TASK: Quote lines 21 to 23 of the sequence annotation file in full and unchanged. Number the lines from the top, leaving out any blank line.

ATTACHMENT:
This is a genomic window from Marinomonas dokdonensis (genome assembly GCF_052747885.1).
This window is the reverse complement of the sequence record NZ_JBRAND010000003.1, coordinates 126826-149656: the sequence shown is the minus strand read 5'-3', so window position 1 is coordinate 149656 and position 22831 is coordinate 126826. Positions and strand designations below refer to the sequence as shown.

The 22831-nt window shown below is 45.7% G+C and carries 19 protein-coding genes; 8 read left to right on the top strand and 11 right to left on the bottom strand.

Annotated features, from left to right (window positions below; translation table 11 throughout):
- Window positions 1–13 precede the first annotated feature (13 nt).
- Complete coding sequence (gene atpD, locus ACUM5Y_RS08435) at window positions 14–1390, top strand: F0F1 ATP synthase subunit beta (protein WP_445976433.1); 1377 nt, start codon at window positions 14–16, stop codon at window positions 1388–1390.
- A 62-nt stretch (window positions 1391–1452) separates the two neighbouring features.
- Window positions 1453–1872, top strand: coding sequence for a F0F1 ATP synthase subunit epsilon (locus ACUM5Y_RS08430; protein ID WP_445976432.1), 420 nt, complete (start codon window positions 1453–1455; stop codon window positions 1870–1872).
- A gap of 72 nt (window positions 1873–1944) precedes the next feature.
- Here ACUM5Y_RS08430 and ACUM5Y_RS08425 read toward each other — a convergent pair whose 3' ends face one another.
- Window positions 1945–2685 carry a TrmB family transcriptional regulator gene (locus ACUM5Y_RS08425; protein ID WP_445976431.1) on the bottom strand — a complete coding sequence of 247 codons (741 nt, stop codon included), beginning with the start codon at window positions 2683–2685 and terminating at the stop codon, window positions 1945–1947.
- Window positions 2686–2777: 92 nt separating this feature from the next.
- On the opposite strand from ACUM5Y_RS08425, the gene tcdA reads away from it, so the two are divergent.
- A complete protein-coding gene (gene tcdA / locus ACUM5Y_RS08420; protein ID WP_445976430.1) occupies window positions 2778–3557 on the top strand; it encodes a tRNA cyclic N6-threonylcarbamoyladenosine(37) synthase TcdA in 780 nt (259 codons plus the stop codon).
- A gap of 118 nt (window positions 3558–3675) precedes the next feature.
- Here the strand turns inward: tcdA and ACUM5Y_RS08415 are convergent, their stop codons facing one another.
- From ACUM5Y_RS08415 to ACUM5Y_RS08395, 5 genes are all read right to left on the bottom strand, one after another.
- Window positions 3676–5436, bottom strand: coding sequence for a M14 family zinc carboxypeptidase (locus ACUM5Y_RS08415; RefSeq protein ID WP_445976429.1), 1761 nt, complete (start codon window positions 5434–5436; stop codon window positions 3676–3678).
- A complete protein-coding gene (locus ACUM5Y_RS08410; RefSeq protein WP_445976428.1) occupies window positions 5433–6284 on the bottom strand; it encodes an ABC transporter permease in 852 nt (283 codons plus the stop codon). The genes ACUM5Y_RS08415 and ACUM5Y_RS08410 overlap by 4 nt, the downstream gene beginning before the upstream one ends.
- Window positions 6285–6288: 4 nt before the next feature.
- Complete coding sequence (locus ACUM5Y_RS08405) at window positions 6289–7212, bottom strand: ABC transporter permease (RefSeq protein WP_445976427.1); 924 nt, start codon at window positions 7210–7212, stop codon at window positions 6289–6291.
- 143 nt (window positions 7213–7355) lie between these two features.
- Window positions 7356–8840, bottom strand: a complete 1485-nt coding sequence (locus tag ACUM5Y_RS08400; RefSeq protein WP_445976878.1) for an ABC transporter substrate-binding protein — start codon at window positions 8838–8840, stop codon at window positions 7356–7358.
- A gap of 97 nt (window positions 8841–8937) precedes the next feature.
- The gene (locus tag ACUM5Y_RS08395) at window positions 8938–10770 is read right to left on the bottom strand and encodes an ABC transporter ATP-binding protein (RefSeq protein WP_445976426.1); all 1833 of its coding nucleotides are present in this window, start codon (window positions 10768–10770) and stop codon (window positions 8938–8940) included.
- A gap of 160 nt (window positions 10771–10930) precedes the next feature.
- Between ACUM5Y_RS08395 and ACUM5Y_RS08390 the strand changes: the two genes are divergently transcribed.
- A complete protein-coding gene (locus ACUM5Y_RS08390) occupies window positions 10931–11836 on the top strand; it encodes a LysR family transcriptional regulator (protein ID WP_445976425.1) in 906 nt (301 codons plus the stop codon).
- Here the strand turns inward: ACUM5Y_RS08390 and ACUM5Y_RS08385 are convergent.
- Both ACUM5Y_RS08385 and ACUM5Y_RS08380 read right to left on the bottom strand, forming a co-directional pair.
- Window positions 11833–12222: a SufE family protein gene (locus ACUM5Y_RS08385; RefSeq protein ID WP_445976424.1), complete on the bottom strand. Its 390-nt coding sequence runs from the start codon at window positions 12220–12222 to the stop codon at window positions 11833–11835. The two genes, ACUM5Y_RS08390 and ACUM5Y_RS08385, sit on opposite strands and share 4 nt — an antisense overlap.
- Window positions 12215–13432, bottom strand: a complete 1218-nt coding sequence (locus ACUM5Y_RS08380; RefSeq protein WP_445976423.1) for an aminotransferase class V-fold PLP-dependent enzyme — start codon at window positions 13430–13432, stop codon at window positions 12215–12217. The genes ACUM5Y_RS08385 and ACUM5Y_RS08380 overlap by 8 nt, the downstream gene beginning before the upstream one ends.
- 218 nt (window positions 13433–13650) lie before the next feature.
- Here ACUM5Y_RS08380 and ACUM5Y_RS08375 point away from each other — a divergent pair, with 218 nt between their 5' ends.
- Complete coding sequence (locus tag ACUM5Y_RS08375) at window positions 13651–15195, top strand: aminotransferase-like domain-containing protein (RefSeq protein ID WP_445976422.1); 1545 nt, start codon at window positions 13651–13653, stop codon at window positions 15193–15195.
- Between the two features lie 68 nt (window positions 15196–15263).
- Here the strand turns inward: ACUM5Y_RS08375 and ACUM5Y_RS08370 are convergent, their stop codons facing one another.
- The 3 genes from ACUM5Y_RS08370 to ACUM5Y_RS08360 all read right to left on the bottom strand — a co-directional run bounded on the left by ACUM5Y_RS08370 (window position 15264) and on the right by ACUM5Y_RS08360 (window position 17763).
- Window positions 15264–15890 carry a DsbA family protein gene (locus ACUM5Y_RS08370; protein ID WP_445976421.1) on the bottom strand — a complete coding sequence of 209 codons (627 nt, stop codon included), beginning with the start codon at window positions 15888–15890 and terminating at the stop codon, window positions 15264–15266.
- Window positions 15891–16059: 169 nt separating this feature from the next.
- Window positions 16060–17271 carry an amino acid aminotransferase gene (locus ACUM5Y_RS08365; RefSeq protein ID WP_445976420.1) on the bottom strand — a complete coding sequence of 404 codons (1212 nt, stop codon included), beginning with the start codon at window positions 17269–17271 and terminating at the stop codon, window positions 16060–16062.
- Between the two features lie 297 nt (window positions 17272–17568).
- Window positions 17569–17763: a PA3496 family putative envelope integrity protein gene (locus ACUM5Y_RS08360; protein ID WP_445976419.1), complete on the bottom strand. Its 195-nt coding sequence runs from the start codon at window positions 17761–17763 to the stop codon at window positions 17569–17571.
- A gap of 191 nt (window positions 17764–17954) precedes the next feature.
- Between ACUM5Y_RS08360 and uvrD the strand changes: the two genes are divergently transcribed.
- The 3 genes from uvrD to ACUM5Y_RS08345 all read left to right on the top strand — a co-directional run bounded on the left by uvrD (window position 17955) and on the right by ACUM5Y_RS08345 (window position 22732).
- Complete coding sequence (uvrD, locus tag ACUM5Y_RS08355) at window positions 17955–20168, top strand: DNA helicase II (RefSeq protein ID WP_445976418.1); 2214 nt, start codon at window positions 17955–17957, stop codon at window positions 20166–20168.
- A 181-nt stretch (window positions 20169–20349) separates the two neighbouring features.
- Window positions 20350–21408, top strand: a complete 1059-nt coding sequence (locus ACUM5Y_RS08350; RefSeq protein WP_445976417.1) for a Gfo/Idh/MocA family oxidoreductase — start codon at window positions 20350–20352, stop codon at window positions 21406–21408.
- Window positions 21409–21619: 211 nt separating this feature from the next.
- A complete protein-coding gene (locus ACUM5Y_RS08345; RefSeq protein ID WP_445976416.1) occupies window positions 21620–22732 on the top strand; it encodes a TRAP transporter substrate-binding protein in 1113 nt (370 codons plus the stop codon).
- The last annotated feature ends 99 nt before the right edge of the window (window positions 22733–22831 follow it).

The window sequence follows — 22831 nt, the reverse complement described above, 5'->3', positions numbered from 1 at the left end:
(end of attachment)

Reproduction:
- Complete coding sequence (locus ACUM5Y_RS08405) at window positions 6289–7212, bottom strand: ABC transporter permease (RefSeq protein WP_445976427.1); 924 nt, start codon at window positions 7210–7212, stop codon at window positions 6289–6291.
- 143 nt (window positions 7213–7355) lie between these two features.
- Window positions 7356–8840, bottom strand: a complete 1485-nt coding sequence (locus tag ACUM5Y_RS08400; RefSeq protein WP_445976878.1) for an ABC transporter substrate-binding protein — start codon at window positions 8838–8840, stop codon at window positions 7356–7358.